Any changes to a high-risk employee’s accommodations under Proclamation 20-46 will be communicated to the employee with 14 calendar days’ advance written notice itemizing the changes.

As of July 29, 2020 Proclamation 20-46 will remain in effect through the duration of the COVID-19 emergency or until otherwise rescinded or amended and applies to all employees, including healthcare workers and emergency responders.

Process for accommodation requests

Employees with job duties that may require them to work on-site in close contact with others are encouraged to talk to their department about options for physical distancing or performing alternate work assignments.

Requests for an accommodation
Alternate work assignment

If an employee who is at higher risk of severe illness from COVID-19 requests an accommodation due to the potential threat of exposure to COVID-19 in the workplace and the accommodation would be easy to implement or one that you would otherwise provide to any other employee, departments should:

  • Implement the accommodation as soon as possible.
  • Memorialize the accommodation in writing.
  • Communicate the alternate work assignment or other measures to the employee, including any schedule or location changes, anticipated end date, and any other requirements.

Options for physical distancing (including staggering shifts), telework, alternative work locations, reassignment, or performing alternate work assignments should be considered.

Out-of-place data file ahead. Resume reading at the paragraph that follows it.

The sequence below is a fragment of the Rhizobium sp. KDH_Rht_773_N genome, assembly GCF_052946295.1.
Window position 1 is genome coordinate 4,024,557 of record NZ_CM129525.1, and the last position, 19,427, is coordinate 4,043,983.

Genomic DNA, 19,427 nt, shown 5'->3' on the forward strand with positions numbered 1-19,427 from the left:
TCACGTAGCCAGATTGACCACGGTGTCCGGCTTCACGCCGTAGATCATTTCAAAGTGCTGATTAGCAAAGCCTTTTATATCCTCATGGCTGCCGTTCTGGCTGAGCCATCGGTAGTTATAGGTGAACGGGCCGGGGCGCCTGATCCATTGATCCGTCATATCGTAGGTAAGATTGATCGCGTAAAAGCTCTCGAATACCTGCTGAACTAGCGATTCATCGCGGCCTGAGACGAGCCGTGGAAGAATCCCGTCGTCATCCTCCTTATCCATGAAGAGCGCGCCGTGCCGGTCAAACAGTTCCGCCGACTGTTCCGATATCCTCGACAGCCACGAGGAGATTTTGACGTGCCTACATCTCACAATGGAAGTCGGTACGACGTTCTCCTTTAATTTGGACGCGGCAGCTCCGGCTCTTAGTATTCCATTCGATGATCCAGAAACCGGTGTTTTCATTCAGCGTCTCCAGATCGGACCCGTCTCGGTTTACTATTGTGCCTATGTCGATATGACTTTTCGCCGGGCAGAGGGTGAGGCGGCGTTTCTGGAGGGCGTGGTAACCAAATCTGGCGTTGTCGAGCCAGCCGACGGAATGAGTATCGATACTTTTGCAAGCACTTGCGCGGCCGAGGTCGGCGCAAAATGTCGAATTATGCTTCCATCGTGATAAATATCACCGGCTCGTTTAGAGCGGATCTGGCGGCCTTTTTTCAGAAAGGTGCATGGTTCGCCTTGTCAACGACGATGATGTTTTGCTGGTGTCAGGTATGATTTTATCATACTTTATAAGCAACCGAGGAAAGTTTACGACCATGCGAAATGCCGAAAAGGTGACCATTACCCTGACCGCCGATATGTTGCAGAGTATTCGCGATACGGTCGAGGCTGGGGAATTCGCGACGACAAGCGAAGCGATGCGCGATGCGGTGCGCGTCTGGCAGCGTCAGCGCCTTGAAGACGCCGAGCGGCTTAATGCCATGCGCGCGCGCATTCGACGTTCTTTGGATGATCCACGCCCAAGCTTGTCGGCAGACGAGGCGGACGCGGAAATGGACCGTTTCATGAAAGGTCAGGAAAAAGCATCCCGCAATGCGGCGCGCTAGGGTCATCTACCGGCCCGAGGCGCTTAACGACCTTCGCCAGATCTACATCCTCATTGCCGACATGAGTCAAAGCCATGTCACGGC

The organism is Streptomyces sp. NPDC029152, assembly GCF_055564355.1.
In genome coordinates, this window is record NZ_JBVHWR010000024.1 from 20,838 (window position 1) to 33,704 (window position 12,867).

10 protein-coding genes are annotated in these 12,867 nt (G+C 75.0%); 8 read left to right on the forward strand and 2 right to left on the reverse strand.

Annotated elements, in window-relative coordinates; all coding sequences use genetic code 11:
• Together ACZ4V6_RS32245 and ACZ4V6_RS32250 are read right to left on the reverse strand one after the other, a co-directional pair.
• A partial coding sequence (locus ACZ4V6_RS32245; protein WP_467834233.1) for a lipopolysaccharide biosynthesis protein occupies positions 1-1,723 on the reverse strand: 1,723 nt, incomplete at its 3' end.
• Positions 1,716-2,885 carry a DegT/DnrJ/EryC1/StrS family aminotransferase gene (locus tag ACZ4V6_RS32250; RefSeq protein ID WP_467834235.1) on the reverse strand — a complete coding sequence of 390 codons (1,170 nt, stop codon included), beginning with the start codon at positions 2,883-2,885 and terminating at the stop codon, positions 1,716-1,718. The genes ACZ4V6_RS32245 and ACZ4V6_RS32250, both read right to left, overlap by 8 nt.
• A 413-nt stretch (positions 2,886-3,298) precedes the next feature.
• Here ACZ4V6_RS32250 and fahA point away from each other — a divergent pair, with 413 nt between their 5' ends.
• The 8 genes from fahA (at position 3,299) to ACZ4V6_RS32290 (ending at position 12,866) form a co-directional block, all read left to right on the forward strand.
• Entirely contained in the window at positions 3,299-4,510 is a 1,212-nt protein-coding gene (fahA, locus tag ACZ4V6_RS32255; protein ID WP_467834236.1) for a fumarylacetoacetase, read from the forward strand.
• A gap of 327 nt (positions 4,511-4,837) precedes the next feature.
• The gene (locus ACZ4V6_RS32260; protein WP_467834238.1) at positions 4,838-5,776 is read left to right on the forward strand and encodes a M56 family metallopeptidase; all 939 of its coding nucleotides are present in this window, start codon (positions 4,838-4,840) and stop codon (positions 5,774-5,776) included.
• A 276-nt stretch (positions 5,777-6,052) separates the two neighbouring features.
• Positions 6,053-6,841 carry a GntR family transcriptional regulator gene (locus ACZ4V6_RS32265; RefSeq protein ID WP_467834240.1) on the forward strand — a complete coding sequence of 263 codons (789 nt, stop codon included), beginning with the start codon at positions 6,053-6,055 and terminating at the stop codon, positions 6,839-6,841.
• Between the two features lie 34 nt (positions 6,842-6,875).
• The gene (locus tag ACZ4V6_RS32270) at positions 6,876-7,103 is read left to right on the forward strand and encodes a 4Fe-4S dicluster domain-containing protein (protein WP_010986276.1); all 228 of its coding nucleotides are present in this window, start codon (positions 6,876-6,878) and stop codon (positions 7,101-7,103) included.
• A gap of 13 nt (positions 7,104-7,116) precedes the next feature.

If an employee requests an accommodation that is not easy to implement or is not something you would normally provide any other employee, refer the employee to the formal accommodation request process.

While the reasonable accommodation analysis is being conducted, the requested accommodation should be temporarily put in place to protect the employee. Communicate to the employee in writing that the accommodation is being temporarily implemented while the accommodation analysis is being conducted.

If temporary accommodations are not possible during the analysis phase, leave of absence options for the employee should be explored. It is important to document the reason why you are not able to temporarily accommodate (focusing on the impact to business processes). If you have difficulties documenting the impact to business processes, contact the DSO for consultation at or 206-543-6450.

Leave of absence

If the employee’s request is for a leave of absence, refer the employee to their area’s leave specialist:

Employees who choose a leave of absence must give at least five days’ advance notice of any decision to report to work or return to work.

Employees whose leave of absence is not covered by the federal Family and Medical Leave Act or Paid Family and Medical Leave may maintain their PEBB benefits by interspersing 8 hours of their own accrued time off in any otherwise unpaid calendar month of their absence. Employees who have exhausted their own paid time off and have not met minimum healthcare benefits eligibility requirements should work with their department’s HR Partner to approve No Loss of Pay.

Changes to policy

From July 29, 2020 through April 9, 2021, Governor Inslee’s Proclamation 20-46.2 referred to CDC guidance which differentiated at that time between medical conditions and associated risk for severe illness due to COVID-19. The UW was prohibited from requiring medical verification for employees 65 years of age or older or who fell within the “at increased category” and was allowed to request medical verification from employees falling within the “might be at increased risk category” or who were requesting leave where state or federal law or a collective bargaining agreement separately required verification for the use of leave.